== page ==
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Kintsugi can help us remain Optimistic: Ella Tennant

Kintsugi can help us remain Optimistic, that's my take from an interesting article by Ella Tennant, "How the philosophy behind the Japanese art form of kintsugi can help us navigate failure."

Ella is a Lecturer, Language and Culture, at Keele University.

How the philosophy behind the Japanese art form of kintsugi can help us navigate failure

Marco Montalti/Shutterstock
Ella Tennant, Keele University

In our 20s and 30s, there can be immense pressure to measure up to the expectations of society, our families, our friends and even those we have for ourselves. Many people look back and feel disappointed that they hadn't taken the opportunity to travel more. Others might have envisioned that they would be further along in their careers or personal relationships. In reality, life is hard and we might face setbacks (big and small) that can shatter our dreams, leaving us with fragments we perceive as worthless.


You can listen to more articles from The Conversation, narrated by Noa, here.


Feelings of failure can take a long-lasting mental toll but they don't have to stop you in your tracks. There are many teachings, practices and philosophies that can help you deal with disappointment, embrace imperfection and remain optimistic.

One such practice is the Japanese art form of kintsugi, which means joining with gold. It has attracted a great deal of attention in recent years as both an art technique, a worldview and metaphor for how we can live life.

Many forms of Japanese art have been influenced by Zen and Mahayana philosophies, which champion the concepts of acceptance and contemplation of imperfection, as well as the constant flux and impermanence of all things.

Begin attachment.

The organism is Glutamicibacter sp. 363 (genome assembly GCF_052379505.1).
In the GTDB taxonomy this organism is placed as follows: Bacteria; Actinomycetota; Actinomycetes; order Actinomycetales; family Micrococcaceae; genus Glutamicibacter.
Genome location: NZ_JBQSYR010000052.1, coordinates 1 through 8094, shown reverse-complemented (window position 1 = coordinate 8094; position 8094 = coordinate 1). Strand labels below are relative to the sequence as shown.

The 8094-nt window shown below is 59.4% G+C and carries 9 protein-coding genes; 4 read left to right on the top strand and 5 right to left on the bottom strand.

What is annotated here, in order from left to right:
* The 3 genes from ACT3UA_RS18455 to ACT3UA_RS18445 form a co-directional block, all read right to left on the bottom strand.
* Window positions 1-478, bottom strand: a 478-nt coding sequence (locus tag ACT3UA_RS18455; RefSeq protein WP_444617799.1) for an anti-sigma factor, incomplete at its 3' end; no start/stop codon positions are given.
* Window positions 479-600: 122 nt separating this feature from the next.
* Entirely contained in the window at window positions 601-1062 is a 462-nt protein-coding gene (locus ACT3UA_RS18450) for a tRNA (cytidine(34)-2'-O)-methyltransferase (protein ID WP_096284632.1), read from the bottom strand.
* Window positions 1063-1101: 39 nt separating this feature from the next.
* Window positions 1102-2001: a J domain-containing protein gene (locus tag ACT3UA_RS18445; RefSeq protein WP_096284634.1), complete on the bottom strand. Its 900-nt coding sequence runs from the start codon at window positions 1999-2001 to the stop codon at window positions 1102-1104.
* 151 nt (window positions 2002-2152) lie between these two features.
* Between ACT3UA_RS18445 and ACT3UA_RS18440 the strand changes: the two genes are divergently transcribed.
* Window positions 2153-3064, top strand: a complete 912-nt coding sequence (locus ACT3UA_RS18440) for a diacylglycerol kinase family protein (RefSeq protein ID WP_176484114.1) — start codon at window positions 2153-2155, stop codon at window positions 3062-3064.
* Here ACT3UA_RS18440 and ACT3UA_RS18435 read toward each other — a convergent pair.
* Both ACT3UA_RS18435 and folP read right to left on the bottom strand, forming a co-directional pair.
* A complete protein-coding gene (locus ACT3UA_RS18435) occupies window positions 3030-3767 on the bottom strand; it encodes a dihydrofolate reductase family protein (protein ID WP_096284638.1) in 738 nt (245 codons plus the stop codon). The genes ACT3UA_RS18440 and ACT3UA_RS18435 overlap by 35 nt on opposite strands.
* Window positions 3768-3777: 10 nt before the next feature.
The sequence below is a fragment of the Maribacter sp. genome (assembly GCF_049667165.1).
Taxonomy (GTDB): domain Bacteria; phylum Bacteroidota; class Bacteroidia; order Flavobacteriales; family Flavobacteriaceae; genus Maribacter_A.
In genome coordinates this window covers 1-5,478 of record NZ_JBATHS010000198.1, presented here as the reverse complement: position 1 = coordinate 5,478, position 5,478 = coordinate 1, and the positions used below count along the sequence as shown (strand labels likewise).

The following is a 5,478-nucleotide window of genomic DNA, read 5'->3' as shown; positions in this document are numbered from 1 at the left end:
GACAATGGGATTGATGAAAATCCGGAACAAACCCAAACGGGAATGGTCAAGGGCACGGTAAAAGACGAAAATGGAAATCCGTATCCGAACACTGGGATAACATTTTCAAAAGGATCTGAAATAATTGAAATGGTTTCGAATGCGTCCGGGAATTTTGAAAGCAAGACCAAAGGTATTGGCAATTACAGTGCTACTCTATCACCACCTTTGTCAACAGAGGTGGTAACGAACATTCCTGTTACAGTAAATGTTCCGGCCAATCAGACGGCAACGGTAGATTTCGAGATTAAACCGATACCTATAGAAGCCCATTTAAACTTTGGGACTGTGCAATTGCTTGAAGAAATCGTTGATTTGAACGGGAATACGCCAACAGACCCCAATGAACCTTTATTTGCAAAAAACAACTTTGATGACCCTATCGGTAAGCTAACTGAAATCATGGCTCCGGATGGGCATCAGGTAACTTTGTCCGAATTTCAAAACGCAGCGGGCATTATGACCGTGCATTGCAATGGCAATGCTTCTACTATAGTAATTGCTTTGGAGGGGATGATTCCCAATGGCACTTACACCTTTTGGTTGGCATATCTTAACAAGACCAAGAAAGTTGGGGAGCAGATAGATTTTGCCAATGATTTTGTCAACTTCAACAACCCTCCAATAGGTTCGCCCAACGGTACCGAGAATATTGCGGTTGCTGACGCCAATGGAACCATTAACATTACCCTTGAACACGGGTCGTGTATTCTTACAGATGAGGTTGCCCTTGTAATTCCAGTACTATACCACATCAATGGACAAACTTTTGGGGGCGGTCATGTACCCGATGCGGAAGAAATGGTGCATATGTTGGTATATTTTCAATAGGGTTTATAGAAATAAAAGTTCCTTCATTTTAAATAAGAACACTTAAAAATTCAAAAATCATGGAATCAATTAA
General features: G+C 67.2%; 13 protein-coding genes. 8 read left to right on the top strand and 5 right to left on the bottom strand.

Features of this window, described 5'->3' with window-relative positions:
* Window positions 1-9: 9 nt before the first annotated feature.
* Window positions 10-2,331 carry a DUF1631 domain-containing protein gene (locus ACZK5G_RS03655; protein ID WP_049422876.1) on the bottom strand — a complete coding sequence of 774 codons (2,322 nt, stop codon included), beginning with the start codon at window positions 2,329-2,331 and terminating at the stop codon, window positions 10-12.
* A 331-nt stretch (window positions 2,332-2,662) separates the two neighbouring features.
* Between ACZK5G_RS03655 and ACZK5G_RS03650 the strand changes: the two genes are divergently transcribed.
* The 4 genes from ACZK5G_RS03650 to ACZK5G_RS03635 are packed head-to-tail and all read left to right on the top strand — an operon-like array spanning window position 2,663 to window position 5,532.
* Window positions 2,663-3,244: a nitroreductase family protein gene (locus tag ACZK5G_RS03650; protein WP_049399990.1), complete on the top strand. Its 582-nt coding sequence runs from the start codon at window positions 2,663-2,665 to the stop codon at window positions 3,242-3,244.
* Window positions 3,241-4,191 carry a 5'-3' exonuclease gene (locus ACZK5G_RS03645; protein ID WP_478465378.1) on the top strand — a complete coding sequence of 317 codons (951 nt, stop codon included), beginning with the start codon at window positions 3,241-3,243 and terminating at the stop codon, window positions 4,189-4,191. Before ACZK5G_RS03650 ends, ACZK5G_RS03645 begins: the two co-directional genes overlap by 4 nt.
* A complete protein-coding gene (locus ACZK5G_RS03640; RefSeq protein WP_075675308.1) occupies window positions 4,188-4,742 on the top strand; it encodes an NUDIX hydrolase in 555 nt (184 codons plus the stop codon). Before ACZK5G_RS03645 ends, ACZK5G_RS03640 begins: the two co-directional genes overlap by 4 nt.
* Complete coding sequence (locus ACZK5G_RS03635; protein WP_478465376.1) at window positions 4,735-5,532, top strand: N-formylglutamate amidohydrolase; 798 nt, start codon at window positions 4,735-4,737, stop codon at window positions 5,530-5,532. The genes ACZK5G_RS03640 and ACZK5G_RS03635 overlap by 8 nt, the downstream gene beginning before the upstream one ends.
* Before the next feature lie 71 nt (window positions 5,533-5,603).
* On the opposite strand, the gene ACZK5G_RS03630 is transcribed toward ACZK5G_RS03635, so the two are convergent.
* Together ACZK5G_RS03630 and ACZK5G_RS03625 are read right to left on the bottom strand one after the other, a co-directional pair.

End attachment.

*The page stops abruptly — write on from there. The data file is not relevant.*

Fail Better

This article is part of Fail Better, a series for those of us in our 20s and 30s about navigating the moments when things aren't quite going as planned. Many of us are tuned into the highlight reel of social media, where our peers share their successes in relationships, careers and family. When you feel like you're not measuring up, the pieces in this special Quarter Life series will help you learn how to cope with, and even grow from, failure.


Kintsugi is the Japanese art of repairing broken pottery. If a bowl is broken, rather than discarding the pieces, the fragments are put back together with a glue-like tree sap and the cracks are adorned with gold. There are no attempts to hide the damage, instead, it is highlighted. The practice has come to represent the idea that beauty can be found in imperfection. The breakage is an opportunity and applying this kind of thinking to instances of failure in our own lives can be helpful.

A technique to repair broken pots

Kintsugi was fairly widespread in Japan around the late 16th and early 17th centuries. The origins of this aesthetic go back hundreds of years to the Muromachi period (approximately 1336 to 1573). The third ruling Shogun (leader) of that era, Ashikaga Yoshimitsu (1358-1408), is said to have broken his favourite tea bowl. The bowl was unique and could not be replaced.